35 thoughts on Trump 'winging it' with Democrats

1. President TrumpDonald TrumpCuban embassy in Paris attacked by gasoline bombs Trump Jr. inches past DeSantis as most popular GOP figure in new poll: Axios Trump endorses Ken Paxton over George P. Bush in Texas attorney general race MORE’s sudden and unexpected moves over the past two weeks to side with congressional Democrats — Charles SchumerChuck Schumer84 mayors call for immigration to be included in reconciliation Senate infrastructure talks on shaky grounds Could Andrew Cuomo — despite scandals — be re-elected because of Trump? MORE (N.Y.) and the much-reviled-on-the-right Nancy Pelosi (Calif.) — on raising the debt-limit ceiling and the general thrust of immigration reform was yet another example of a fly-by-the-seat-of-his-pants decision-making process that has so far resulted after more than seven months with virtually no legislative accomplishments;

2. The real reason for this sudden move was personal pique against Senate Majority Leader Mitch McConnellAddison (Mitch) Mitchell McConnellTrump Jr. inches past DeSantis as most popular GOP figure in new poll: Axios House rejects GOP effort to seat McCarthy's picks for Jan. 6 panel Senators scramble to save infrastructure deal MORE (R-Ky.) after a New York Times story in which he questioned whether Trump can “salvage his administration;”

3. This was typical Trump: Counterpunching — or payback;


4. But as a governing philosophy it will fail;

5. Schumer and Pelosi are wily pols who also have a “base” to satisfy;

6. And that Democratic/leftist base loathes Trump. Richard Nixon is a saint to these people, compared to Trump;

7. In order to survive, Schumer and Pelosi have to justify working with Trump; thus the Pelosi request — and subsequent Trump tweet — that the DACA kids are “safe”;

8. Legislatively, Schumer and Pelosi will extract from Trump things that a few days ago were seemingly unthinkable:

9. More federal money injected into the ObamaCare exchanges to keep them alive, and ...

10. No wall. Period. The Dems will not sign onto any bill or budget or Continuing Resolution that includes funding for the wall;


11. It is no secret that the wall was already in deep political trouble — even within the GOP;

12. But if Trump plans on getting cooperation from the Democrats, the price for this will be a 180-degree reversal on his two main signature campaign promises: the wall and the repeal/replace of ObamaCare;

13. His third — and more general — promise was to “drain the swamp” that is Washington;

14. Are there two career politicians more associated with all the negative connotations of “the swamp” than Charles Schumer — a congressional veteran of about 37 years — and Nancy Pelosi, the former speaker of the House, who ushered ObamaCare through the House and famously said, “But we have to pass the bill so that you can find out what’s in it?”;

15. Yet these are now Donald Trump’s preferred dance partners?

16. Donald Trump was never a real Republican; he has switched parties more than five times; in 2000 he flirted with a POTUS run as the nominee of the Reform Party;

17. But he has never had good chemistry with GOP leaders;

18. They’re usually personally conservative in their conduct, language and values;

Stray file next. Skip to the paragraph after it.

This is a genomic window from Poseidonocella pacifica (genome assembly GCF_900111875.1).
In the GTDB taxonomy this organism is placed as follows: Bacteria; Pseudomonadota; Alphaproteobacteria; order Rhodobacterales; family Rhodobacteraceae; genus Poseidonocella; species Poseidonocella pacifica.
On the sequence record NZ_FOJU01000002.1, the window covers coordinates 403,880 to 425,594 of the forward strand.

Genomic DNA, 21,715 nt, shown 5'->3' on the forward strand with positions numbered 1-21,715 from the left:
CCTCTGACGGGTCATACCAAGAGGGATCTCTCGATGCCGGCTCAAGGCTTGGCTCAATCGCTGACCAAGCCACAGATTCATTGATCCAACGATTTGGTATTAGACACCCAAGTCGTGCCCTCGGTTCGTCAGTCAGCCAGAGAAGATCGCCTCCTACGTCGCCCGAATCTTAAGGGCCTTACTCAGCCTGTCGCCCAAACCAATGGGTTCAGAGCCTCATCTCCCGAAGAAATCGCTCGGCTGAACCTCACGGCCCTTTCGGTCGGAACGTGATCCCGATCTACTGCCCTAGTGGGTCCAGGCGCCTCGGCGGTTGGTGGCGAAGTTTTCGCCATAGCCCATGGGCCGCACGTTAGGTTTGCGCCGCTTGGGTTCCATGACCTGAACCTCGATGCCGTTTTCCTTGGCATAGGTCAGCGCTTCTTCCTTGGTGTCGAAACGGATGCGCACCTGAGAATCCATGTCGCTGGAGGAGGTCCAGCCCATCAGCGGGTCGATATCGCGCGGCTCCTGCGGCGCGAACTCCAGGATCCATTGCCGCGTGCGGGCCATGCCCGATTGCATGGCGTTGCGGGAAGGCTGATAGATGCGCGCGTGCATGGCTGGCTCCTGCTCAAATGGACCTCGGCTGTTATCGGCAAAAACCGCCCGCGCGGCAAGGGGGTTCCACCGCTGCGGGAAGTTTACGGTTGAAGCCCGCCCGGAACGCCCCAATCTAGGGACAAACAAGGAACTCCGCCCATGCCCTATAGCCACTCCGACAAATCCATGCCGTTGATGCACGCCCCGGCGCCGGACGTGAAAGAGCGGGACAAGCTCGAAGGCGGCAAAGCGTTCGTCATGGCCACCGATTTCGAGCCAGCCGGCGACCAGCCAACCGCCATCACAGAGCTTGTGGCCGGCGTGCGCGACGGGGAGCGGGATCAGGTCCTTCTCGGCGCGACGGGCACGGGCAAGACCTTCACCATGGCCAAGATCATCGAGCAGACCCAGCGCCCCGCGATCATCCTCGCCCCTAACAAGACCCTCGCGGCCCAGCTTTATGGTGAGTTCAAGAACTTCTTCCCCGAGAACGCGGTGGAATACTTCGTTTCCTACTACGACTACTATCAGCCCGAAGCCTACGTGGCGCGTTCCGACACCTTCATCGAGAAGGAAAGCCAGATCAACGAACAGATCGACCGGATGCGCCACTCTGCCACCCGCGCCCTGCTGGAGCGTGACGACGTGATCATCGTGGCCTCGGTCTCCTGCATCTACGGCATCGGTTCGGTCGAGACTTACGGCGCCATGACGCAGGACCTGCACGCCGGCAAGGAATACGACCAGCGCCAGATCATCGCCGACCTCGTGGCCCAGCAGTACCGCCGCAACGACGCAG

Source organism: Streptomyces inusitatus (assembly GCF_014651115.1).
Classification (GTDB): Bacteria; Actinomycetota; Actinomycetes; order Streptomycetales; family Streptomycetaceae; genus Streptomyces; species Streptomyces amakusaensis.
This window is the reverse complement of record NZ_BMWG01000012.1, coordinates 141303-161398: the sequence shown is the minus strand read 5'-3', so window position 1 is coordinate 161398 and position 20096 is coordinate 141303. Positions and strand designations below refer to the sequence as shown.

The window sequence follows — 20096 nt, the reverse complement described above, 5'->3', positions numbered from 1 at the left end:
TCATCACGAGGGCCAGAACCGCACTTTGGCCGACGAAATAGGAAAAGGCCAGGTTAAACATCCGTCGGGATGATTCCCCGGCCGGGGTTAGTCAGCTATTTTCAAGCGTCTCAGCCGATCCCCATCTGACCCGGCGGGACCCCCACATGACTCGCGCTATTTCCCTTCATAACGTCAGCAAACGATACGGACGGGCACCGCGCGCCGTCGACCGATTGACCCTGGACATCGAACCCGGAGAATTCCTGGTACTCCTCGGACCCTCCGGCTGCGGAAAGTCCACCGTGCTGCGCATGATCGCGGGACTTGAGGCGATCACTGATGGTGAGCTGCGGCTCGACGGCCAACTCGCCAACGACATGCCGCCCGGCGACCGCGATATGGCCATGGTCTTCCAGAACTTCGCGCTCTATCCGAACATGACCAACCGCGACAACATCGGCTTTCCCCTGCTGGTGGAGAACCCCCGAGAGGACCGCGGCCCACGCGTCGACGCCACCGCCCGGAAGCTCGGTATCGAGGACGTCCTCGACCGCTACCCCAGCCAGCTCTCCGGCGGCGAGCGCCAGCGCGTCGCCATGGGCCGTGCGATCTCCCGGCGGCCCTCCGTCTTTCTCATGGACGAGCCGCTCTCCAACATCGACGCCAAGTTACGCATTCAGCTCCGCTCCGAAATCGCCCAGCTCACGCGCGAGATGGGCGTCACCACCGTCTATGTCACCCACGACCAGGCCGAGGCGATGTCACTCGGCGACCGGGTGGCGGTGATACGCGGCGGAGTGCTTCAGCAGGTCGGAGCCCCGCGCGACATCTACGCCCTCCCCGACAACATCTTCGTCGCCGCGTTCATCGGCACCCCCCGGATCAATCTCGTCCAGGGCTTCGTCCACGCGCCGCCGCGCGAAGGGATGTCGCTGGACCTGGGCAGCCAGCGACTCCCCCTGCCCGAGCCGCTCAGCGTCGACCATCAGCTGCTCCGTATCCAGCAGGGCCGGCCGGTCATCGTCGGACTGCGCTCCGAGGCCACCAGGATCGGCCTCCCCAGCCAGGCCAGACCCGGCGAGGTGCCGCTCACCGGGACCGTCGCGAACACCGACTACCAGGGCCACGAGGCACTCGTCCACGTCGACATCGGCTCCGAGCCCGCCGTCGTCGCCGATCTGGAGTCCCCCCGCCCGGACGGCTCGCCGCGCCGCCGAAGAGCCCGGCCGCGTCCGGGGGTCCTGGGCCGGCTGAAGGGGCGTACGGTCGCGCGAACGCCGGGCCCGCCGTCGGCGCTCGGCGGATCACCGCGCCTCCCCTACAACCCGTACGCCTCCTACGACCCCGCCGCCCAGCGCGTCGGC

19. Trump has always been a randy New York playboy who boasted of his lifestyle;

20. Simply stated, he is a libertine — and is more comfortable with the libertarian leanings of the Democrats;

21. But, make no mistake, this alliance with Schumer and Pelosi is similar to all his other dealings;

22. It will not last;

23. And they will be tremendously unhappy with what they ended up doing with Trump;

24. They will feel “betrayed” or “ripped off” — just like almost anyone who has ever done business with Trump;


25. But that is Trump’s style — winging it — fueled by anger and a sense of bitter payback;

26. Now to the big picture: Trump, although he has never totally understood it, was elected in the midst of an ongoing and unprecedented revolution in America and in the West;

27. This is not a revolution against an omnipotent, malicious king; it is a revolution against the perception that all elites — government, media, business, educational, religious — are rigging the system for themselves at the expense of everyone else;

28. In the United States, many voters saw Trump as incorruptible because of his wealth and swagger. And they thus figured he could be their "Lone Ranger" who could take on this “corrupt system” on their behalf;

29. Trump, self-centered and self-absorbed, thought his revolution was about him but he’s wrong;

30. He is the current vehicle of the revolutionaries, and there are now only 34 percent of them, as he has systematically driven away more than a third of his original supporters since his inauguration;

31. As a friend emailed me last night, “Trump has ruined the chance of another outsider getting into the White House;”


32. My answer: What this revolution needs is someone with the change mentality of the “outsider” but who is also armed with the “insider’s” knowledge of how to harness the system to bring about change. A rare individual;

33. By the way, the last outsider who succeeded at this and was thus a transformative president was, indeed, Ronald Reagan;

34. So what we have today is a POTUS unaware of why he was elected, incapable of setting an agenda and sticking to it, and whose daily governing philosophy is just to “wing it;”

35. This will not end well.

John LeBoutillier is a former Republican congressman from New York and is co-host of "Revolution — The Podcast," available on Soundcloud and iTunes.